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Instrumentation amplifier - simulation vs practical results

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nothing9099

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I'm testing a basic 3 op amp instrumentation amplifier.

I simulated the circuit firstly and then tested it using practical equipment.

If expected the results would differ slightly, but I want to know why. What factors are causing the results to differ slightly between a computer simulation and practical test?
 

KlausST

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Hi,

If expected the results would differ slightly, but I want to know why.
This statement is extremely vague ..... you should know that the answer can't be more exact than your given informations.

What answer do you expect?
I assume there will be a difference. Maybe wrong values, or bad wiring...how can we know?

Klaus
 

nothing9099

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I don't understand how that statement is vague. every circuit that is simulated and then tested practically will have slightly different values because of different factors, no?

when i simulated the instrumentation amplifier and then tested it practically, the values i got are correct, but they're obviously not exactly the simulated values. my question is why? what factors are causing the results to differ slightly?
 

dick_freebird

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This goes to the qualities of the simulation. Which may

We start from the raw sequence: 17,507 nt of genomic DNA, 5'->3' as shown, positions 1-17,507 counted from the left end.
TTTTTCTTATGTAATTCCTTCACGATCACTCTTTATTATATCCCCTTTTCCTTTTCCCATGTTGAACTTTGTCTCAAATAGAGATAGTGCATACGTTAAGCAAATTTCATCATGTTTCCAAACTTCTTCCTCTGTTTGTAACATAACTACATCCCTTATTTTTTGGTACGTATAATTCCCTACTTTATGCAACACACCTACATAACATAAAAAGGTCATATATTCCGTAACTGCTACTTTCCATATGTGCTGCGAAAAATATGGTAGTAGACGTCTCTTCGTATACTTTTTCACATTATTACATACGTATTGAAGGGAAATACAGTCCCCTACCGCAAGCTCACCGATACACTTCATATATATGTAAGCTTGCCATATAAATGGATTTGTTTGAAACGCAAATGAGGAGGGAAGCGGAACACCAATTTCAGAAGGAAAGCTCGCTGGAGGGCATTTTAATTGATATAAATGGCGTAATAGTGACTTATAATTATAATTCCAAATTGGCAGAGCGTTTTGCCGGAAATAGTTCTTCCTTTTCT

or may not be obvious.

One critical thing is, some 3-op-amp instrumentation
amplifier schemes have an issue with the A=2 amp
clipping / limiting and the A=-1 amp then is added to
a gimp signal and you get a wrong result, from signal
that is within the common mode input range of the
amps (but not common mode output range when
A>1).

A simulation using controlled sources and no limiting
function, will give you clean operation while a real
(or really well modeled at the individual amplifier level)
will show you the bind.

Now slight differences, like a 2*VIO2X-VIOn1X+VIOSUM
offset, may just be about real statistical scatter vs
models with no variability. Gain@VCM vs ideal simulation
model gain (towards the rails, block gain drops a lot).

The less your model looks like transistors with foundry
fully parameterized .model definitions, and more like
B sources / vcvs and passives, the more you are
going to be living in a fantasy land. How to tell, is on
you.
 

KlausST

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Hi,

I don't understand how that statement is vague.
It is vague in reagard of what "parameter" (time, voltage, CMRR, noise, offset, overshot, supply current, distortion...)
And it is vague in ragard of the deviation.( 100%, 0.1%, ppm...)

If supply current deviates by 10% .... I'd say: don't care
If gain deviates by 10% .....I'd say there is something wrong
If gain deviates by 10ppm ... I'd say don't care

Klaus
 

barry

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I'm testing a basic 3 op amp instrumentation amplifier.

I simulated the circuit firstly and then tested it using practical equipment.

If expected the results would differ slightly, but I want to know why. What factors are causing the results to differ slightly between a computer simulation and practical test?

They differ because you can't buy ideal components like your simulator uses. Unless your simulator accounts for component tolerances, parasitics, board layout, bad soldering, etc., etc.,
 

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